So, three years ago, NRCC established the intentional engagement model of student support. The success of this model rests in the ways it was created and implemented by faculty and staff all over campus, but it is empowered by two significant new components – the Accountability in Student Learning Program team of connection specialists and a homegrown technology platform we call CLAS (Connecting Learning Assets and Students).
For the past three years, all NRCC students have been assigned to one of our connection specialists whose responsibility is to connect students in their caseloads with the campus and community resources they need to meet their educational goals. Students first meet their connection specialists at a newly required New Student Orientation where they also share their preferred contact information and educational goals. Over the course of their studies at NRCC, most students develop a relationship with their connection specialists.
While students often reach out to their connection specialists for support with anything from transportation needs to academic advising questions (we still have separate faculty and professional academic advisors), most contact occurs when connection specialists, lightheartedly nicknamed the Bloodhound Gang, reach out proactively to students through phone calls, text messages and even showing up at their classes.
This proactive outreach is most often triggered by data entered in CLAS, the college’s homegrown technology platform. Three times each semester, instructors must submit progress surveys for each of their courses.
On these progress surveys as well as at any time during a semester, instructors raise praises or concerns about students. Concerns include but are not limited to low assignment or test scores, attendance problems or generally being in danger of failing. Praises include comments like “good classroom participation” and “keep up the good work.” At the instructors’ request, we also added a more moderate “kick it up a notch” to make sure that they weren’t missing the middle-of the-road students who may otherwise get ignored in an early alert system like this.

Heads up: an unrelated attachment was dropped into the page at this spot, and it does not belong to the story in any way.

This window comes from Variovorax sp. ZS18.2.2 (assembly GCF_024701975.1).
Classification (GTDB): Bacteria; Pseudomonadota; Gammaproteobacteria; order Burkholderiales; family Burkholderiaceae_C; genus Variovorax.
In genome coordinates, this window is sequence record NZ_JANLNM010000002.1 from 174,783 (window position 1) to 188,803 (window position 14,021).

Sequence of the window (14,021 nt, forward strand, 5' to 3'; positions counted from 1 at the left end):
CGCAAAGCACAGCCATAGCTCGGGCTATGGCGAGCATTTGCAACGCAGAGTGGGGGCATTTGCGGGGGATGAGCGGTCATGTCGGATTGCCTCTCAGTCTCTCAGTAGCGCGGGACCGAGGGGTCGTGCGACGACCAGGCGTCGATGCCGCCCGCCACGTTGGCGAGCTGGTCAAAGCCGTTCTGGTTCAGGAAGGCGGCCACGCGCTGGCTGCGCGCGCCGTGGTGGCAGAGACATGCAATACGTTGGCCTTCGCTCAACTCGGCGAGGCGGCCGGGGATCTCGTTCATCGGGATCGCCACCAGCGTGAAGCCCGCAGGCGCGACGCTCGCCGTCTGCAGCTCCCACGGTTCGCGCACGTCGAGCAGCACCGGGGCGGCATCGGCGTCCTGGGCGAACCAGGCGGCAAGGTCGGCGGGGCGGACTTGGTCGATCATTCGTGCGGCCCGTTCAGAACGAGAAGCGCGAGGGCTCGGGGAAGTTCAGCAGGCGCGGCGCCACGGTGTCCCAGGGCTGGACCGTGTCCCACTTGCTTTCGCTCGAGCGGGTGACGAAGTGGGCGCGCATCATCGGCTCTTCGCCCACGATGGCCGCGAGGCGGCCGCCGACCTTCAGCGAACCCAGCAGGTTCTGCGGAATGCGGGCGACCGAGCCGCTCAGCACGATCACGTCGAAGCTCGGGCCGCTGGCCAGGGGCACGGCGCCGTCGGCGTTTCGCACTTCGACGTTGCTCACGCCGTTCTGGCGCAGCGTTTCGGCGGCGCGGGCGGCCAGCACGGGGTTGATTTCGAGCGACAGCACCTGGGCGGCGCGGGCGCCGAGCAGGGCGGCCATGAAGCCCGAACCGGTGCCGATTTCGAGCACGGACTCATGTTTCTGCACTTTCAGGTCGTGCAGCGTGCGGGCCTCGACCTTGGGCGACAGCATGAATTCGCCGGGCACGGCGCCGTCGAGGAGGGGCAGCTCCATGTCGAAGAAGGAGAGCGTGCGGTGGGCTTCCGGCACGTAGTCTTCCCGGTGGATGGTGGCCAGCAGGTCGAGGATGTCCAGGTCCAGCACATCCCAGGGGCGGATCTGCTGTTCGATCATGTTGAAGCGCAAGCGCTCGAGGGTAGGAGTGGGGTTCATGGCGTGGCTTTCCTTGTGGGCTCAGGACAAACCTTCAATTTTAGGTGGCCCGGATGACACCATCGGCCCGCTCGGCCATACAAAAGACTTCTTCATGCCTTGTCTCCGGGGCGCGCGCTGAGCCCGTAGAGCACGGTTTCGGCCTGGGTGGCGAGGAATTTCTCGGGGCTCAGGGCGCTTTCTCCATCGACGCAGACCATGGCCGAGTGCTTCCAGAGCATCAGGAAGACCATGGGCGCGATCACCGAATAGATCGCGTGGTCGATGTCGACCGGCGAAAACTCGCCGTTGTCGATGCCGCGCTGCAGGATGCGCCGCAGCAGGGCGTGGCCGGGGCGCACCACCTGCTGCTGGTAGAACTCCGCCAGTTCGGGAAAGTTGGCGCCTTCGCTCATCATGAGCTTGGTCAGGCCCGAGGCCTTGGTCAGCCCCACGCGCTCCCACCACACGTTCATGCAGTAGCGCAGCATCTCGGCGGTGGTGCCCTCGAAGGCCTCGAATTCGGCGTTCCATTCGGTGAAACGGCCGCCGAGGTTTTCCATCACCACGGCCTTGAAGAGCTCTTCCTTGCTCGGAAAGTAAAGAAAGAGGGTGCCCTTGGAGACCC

Praises and concerns generate emails to the students while concerns also automatically generate a referral to the student’s connection specialist. Connection specialists also receive referrals on other occasions, such as when a student is placed on financial aid warning status or has not registered for classes for subsequent semesters or may be eligible for a scholarship. The goal is for connection specialists to reach out to the student about any referral within 24 hours.
All faculty and staff have access to CLAS where they can see and enter student profile information (including photos, educational goals, preferred contact information, schedule, course/grade history, attendance records and all notes associated with previous interventions, including tutoring). Any faculty or staff member can be assigned a referral on any student, but most referrals flow to and from connection specialists, advisors, tutors and other student services staff.